School closures and reopenings
Read more: School reopenings in the 2020-2021 academic year after the coronavirus (COVID-19) pandemic
In March and April, 48 states closed schools to in-person instruction for the remainder of the 2019-2020 academic year. Those states accounted for 99.4% of the nation’s 50.6 million public school students. Montana and Wyoming did not end in-person instruction for the year. Montana schools were allowed to reopen on May 7 and Wyoming schools were allowed to reopen on May 15.
The current status of school reopenings is as follows:
- Four states (N.M., R.I., Vt., W.V.) have a state-ordered school closure
- Two states (Calif., Hawaii) have a state-ordered regional school closure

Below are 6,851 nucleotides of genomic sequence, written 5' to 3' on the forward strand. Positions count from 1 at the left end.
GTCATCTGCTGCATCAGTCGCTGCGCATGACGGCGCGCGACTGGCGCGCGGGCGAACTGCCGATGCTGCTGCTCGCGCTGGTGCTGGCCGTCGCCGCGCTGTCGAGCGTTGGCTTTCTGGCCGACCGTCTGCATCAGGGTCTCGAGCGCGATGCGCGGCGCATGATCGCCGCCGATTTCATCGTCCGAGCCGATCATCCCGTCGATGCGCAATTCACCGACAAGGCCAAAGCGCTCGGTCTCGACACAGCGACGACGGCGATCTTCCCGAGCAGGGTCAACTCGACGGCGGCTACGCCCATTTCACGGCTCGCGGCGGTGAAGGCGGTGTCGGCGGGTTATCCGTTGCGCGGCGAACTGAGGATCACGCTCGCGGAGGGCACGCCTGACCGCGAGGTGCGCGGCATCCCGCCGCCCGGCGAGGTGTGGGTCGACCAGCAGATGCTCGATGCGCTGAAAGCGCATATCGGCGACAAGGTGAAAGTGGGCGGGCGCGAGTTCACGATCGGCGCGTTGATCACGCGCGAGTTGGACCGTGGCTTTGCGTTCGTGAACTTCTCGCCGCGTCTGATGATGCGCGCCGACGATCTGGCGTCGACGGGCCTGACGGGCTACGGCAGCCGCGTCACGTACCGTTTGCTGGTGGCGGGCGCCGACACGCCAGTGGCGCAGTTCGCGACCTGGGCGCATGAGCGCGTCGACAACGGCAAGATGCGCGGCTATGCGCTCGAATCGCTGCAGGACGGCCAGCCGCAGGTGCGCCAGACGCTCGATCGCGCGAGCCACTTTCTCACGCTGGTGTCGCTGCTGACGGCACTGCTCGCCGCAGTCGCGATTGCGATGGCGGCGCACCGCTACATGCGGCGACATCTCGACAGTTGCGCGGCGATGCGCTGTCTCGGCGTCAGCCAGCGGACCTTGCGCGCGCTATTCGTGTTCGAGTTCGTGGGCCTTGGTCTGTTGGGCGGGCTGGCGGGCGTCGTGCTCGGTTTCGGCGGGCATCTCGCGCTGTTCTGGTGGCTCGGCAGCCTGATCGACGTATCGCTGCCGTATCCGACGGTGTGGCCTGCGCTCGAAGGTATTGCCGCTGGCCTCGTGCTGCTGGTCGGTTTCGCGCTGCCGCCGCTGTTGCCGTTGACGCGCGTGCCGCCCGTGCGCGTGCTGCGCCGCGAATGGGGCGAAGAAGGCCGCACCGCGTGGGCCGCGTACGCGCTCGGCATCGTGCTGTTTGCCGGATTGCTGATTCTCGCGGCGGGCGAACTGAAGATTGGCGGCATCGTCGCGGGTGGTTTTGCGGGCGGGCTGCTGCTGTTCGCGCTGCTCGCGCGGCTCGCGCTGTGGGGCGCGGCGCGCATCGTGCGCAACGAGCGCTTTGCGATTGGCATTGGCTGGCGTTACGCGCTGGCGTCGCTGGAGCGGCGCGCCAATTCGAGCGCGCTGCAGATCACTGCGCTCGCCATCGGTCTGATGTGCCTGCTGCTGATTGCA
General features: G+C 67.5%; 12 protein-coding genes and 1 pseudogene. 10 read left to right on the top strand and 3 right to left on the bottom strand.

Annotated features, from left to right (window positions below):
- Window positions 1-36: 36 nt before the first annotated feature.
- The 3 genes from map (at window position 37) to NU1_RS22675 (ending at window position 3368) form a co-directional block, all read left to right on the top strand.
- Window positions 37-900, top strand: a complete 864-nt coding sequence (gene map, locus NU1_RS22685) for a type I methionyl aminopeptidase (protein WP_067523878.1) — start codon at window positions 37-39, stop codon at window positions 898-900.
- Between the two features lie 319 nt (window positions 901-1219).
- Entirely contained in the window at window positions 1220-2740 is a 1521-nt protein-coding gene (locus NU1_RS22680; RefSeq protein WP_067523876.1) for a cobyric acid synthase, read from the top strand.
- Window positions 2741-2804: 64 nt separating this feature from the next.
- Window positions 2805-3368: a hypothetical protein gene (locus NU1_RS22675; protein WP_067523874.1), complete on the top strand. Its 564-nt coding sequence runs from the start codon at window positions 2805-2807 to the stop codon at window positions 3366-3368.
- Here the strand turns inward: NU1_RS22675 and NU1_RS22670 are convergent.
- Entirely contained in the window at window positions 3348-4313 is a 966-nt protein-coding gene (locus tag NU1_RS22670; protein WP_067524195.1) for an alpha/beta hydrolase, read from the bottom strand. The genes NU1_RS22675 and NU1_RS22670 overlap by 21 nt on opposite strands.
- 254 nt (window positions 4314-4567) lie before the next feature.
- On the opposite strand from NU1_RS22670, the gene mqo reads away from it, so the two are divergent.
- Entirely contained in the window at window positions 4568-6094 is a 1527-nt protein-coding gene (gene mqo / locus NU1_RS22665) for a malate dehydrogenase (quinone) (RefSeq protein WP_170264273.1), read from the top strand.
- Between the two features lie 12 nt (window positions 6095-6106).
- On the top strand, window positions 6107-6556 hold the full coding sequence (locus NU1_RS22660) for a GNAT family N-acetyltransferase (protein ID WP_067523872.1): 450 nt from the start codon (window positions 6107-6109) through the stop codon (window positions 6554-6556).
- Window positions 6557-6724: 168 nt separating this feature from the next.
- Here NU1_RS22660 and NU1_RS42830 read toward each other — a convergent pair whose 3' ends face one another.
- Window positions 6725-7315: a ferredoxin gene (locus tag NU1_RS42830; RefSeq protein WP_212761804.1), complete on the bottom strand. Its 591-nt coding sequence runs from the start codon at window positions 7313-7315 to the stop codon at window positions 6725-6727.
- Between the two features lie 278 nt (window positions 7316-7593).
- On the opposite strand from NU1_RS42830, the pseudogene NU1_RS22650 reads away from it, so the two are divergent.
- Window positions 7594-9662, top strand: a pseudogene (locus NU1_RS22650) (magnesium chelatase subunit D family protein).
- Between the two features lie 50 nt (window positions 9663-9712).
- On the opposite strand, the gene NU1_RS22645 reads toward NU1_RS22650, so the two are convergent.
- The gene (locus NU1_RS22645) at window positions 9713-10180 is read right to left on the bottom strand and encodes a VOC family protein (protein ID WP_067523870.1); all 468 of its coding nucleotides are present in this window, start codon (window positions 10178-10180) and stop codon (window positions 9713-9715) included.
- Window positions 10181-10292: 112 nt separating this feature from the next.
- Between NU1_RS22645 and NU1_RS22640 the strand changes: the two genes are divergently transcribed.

- Three states (Del., N.C., Va.) are open for hybrid or remote instruction only
- Five states (Ark., Fla., Iowa, Mo., Texas) have state-ordered in-person instruction
- Thirty-six states have reopenings that vary by school or district
- Connecticut – On Sept. 8, several of the state’s largest school districts reopened to in-person instruction for the 2020-2021 school year. Schools were allowed to reopen beginning Aug. 31, but many districts delayed their start until after Labor Day.
- Maryland – On Sept. 8, public schools were allowed to reopen virtually. How long virtual instruction will last varies by district.
Lawsuits about state actions and policies
Read more: Lawsuits about state actions and policies in response to the coronavirus (COVID-19) pandemic, 2020
- To date, Ballotpedia has tracked 894 lawsuits, spanning all 50 states, dealing in some way with the COVID-19 outbreak. Court orders have been issued, or settlements have been reached, in 319 of those lawsuits.
- Since Sept. 3, we have added 15 lawsuits to our database. We have also tracked one additional court order and/or settlement.